Assistance from Central Authorities
Each country party to the Hague Convention designates a Central Authority, a specific government office, to carry out specialized duties in international parental abduction cases. Central Authorities communicate with each other and assist parents in filing applications for return of or for access to their children under the Hague Convention. The Department of State is the designated U.S. Central Authority. The Department’s Office of Children’s Issues within the Bureau of Consular Affairs administers the day-to-day functions of the U.S. Central Authority and is a valuable resource for an attorney working on a Hague Convention case. More information and materials are available at

Step One
File a petition for return of the child in the Federal or State court where the child is located.
Jurisdiction and Where to File: State or Federal Court?
Federal and State courts have concurrent jurisdiction to determine claims arising under the Hague Convention.  Once a parent locates the child (perhaps with the assistance of a private investigator), expeditious court action is critical to ensuring the abducted child’s return to his or her home country.  A petition for return must be filed where the child is actually located, but the treaty allows for a petitioner to seek relief in either federal or state court. Considering the treaty aspires to have a disposition of a case within six weeks, the fast docket in federal court may be well suited to meet that goal. Additionally, federal courts are typically more removed from “best interest” inquiries that are more likely the subject of custody disputes brought in state courts.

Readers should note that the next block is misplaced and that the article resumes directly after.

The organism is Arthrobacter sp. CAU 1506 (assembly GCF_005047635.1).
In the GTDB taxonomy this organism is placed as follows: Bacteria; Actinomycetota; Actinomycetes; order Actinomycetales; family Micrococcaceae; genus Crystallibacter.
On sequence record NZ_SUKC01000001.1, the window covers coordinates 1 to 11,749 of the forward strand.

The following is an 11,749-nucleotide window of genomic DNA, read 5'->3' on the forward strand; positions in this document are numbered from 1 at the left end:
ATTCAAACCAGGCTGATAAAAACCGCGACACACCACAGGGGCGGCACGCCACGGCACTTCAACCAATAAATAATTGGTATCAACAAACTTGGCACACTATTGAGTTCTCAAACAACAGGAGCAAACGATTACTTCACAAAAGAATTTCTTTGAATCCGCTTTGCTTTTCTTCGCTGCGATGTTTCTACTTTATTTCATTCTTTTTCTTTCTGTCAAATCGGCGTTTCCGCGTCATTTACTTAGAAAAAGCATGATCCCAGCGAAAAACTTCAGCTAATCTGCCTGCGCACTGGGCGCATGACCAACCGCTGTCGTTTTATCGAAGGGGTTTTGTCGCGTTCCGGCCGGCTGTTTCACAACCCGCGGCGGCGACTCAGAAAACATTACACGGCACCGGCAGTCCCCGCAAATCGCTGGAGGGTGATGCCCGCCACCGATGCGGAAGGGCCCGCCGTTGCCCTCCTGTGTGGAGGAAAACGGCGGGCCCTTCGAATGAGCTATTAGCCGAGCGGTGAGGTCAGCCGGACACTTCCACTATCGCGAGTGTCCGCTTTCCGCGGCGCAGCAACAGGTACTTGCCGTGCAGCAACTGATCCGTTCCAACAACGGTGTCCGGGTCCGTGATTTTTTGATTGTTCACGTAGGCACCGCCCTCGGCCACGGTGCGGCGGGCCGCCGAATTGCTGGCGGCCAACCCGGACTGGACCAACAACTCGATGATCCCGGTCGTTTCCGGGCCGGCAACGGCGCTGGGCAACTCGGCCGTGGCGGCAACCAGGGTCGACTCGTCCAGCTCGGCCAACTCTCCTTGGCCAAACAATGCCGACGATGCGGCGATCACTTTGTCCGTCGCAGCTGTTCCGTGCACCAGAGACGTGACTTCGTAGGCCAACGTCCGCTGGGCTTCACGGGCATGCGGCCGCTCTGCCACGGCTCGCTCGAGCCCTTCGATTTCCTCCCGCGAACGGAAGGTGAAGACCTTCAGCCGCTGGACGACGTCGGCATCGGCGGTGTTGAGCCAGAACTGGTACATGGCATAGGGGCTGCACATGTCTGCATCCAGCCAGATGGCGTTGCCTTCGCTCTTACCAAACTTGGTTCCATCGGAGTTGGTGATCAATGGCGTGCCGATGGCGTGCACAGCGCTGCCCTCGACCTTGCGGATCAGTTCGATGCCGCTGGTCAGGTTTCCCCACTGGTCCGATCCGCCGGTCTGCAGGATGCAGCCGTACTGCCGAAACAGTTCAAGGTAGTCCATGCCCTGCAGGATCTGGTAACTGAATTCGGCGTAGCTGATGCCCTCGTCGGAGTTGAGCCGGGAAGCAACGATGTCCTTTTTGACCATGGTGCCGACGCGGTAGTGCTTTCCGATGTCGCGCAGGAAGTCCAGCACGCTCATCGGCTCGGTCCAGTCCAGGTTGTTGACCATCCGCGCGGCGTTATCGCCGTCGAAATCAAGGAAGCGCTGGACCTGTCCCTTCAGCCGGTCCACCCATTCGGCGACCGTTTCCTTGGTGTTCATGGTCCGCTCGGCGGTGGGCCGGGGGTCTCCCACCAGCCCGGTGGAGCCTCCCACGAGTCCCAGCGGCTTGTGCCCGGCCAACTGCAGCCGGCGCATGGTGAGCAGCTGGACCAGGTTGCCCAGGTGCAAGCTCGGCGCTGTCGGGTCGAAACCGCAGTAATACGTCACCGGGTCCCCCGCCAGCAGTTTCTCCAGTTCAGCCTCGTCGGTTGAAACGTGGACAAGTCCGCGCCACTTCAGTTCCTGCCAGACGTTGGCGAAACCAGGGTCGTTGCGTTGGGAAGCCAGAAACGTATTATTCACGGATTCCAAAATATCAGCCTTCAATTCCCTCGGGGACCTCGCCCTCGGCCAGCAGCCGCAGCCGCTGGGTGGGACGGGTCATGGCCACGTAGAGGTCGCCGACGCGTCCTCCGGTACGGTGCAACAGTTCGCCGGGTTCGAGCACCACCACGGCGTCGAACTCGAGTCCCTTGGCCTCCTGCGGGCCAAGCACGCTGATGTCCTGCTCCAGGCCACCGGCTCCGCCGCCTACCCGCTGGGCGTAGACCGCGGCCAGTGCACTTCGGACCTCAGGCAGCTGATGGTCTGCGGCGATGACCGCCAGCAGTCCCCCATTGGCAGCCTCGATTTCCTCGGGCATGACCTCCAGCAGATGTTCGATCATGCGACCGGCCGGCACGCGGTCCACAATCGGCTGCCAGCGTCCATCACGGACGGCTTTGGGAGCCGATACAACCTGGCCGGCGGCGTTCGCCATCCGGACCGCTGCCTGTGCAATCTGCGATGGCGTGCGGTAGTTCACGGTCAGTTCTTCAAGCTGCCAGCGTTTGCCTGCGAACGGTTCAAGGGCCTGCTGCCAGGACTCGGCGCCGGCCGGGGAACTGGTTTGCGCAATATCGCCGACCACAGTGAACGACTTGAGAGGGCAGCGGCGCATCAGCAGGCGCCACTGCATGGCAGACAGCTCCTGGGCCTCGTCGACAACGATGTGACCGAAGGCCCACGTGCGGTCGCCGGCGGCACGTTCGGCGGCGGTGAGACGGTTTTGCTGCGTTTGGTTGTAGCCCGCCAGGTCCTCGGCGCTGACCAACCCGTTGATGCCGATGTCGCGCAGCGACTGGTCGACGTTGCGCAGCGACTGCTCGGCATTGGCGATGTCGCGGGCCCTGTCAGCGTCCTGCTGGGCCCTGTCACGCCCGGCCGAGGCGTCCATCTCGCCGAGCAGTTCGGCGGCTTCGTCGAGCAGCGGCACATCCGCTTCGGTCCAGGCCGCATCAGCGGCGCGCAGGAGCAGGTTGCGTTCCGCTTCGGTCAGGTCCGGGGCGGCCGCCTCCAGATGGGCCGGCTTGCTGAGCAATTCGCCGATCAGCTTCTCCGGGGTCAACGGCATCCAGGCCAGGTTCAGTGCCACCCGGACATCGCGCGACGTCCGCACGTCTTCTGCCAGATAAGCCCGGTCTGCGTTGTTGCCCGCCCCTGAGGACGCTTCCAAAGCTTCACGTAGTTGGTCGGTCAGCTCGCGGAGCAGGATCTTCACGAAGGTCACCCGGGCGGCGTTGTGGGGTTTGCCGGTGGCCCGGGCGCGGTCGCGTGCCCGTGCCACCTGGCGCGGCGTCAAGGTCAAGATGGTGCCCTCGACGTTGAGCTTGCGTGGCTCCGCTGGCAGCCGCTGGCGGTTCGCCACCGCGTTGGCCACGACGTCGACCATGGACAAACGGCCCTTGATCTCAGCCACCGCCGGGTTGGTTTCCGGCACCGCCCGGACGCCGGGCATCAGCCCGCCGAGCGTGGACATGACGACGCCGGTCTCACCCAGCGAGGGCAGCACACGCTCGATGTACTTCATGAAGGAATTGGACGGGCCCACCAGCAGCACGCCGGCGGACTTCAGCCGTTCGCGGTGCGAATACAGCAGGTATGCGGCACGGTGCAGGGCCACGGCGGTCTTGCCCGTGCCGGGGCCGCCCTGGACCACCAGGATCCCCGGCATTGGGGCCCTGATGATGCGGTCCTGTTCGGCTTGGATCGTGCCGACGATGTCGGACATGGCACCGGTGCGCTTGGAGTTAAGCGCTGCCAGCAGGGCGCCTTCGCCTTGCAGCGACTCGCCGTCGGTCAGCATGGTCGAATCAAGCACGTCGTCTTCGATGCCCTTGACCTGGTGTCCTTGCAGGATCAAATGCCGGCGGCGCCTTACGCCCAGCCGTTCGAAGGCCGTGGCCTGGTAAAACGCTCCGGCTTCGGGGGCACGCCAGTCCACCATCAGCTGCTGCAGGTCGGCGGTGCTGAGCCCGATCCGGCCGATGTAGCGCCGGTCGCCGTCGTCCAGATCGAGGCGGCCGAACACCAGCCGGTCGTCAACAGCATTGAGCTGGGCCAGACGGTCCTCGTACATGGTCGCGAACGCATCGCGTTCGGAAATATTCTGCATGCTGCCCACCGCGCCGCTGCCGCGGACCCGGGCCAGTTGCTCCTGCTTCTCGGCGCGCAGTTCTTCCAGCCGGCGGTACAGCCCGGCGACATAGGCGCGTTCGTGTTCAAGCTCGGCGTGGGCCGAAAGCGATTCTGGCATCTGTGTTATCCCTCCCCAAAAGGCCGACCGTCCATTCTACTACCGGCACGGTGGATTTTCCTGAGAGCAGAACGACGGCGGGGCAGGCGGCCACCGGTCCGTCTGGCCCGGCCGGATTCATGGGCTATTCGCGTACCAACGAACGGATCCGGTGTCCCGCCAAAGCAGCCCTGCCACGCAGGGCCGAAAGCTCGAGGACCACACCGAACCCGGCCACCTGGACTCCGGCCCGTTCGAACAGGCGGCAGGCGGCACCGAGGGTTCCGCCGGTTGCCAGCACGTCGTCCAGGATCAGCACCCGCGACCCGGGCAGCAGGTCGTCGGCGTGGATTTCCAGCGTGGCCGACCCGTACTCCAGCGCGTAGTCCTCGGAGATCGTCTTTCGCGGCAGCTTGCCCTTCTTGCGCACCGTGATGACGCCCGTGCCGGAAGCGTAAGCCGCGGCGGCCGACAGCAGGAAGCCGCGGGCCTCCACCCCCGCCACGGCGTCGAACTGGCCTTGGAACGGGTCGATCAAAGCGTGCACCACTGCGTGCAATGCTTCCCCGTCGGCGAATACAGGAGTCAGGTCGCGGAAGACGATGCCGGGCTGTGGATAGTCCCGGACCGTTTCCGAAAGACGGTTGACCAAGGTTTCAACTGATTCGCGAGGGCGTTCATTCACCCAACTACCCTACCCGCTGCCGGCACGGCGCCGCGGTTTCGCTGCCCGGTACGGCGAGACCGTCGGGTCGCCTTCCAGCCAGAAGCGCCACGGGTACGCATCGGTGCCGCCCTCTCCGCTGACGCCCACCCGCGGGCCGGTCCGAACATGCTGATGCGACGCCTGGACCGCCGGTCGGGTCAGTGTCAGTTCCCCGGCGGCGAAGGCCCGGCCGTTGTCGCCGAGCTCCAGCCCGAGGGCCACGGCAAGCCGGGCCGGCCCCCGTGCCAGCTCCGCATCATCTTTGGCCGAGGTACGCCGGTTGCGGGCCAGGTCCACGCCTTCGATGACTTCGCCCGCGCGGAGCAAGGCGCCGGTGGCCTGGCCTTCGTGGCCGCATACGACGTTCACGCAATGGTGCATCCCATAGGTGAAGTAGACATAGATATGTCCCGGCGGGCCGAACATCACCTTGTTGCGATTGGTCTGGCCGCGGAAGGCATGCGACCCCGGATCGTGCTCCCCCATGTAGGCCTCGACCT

Ultimate Goal to Keep in Mind
The remedy is return of a child to his or her habitual residence. In sum, a petition under the Hague Convention seeks restoration of the status quo prior to a parent’s wrongful removal or retention of the child.  It is crucial to note that a court’s inquiry is limited to determining whether or not a child must be returned under the Hague Convention, and not the merits of any underlying custody dispute. This narrow scope prevents forum shopping for parents attempting to find a more favorable forum for deciding a custody dispute. Hence, the Hague Convention is a jurisdictional treaty because the child’s home country retains substantive jurisdiction over custody matters.